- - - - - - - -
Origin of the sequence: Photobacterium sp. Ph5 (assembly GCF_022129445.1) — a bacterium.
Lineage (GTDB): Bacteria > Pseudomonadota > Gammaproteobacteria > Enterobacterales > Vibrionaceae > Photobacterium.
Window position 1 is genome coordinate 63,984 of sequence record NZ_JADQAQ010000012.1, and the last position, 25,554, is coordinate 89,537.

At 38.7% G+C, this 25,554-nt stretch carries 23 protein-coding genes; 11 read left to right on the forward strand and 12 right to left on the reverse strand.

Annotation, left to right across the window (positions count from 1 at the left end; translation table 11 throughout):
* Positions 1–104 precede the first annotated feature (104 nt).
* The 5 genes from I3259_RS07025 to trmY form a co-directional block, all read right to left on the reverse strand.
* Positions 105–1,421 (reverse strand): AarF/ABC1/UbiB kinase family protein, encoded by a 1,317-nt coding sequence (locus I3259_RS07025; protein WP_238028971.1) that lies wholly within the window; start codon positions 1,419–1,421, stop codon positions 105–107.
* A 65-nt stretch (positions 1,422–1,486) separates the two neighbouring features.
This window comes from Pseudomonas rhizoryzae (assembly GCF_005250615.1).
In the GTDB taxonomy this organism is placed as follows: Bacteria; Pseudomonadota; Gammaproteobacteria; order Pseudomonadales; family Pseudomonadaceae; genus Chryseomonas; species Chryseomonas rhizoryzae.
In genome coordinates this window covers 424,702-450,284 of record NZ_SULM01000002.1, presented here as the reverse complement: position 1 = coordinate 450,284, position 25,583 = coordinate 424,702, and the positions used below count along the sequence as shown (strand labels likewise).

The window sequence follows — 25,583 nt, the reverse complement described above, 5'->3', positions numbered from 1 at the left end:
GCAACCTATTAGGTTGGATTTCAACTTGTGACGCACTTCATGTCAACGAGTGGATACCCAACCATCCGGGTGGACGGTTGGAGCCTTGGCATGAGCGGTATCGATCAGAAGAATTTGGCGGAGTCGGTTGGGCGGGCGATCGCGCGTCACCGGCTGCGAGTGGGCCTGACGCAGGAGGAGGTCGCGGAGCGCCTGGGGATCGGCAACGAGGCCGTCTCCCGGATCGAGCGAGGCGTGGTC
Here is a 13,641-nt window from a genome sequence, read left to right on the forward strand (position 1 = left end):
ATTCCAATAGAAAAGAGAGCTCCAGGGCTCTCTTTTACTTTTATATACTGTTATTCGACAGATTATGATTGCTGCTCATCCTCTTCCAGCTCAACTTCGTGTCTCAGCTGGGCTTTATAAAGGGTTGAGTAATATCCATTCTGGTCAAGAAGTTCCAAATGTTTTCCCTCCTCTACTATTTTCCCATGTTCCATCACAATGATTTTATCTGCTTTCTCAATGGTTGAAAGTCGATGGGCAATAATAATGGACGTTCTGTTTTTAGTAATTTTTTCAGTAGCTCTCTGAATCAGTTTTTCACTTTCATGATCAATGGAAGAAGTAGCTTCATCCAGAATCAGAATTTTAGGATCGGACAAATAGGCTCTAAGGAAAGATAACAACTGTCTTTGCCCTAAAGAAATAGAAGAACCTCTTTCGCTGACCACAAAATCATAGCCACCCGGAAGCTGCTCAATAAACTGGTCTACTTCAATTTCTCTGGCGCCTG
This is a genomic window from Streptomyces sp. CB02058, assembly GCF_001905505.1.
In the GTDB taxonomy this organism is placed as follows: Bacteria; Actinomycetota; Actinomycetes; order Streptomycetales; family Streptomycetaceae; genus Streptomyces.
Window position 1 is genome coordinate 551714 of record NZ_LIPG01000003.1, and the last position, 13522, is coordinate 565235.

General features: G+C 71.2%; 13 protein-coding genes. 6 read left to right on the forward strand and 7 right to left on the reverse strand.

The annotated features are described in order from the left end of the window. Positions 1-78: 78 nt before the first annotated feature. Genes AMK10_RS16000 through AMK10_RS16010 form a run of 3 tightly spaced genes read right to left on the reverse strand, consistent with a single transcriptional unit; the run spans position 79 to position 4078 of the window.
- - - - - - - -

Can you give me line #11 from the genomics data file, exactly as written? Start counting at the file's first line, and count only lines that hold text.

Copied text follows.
In the GTDB taxonomy this organism is placed as follows: Bacteria; Pseudomonadota; Gammaproteobacteria; order Pseudomonadales; family Pseudomonadaceae; genus Chryseomonas; species Chryseomonas rhizoryzae.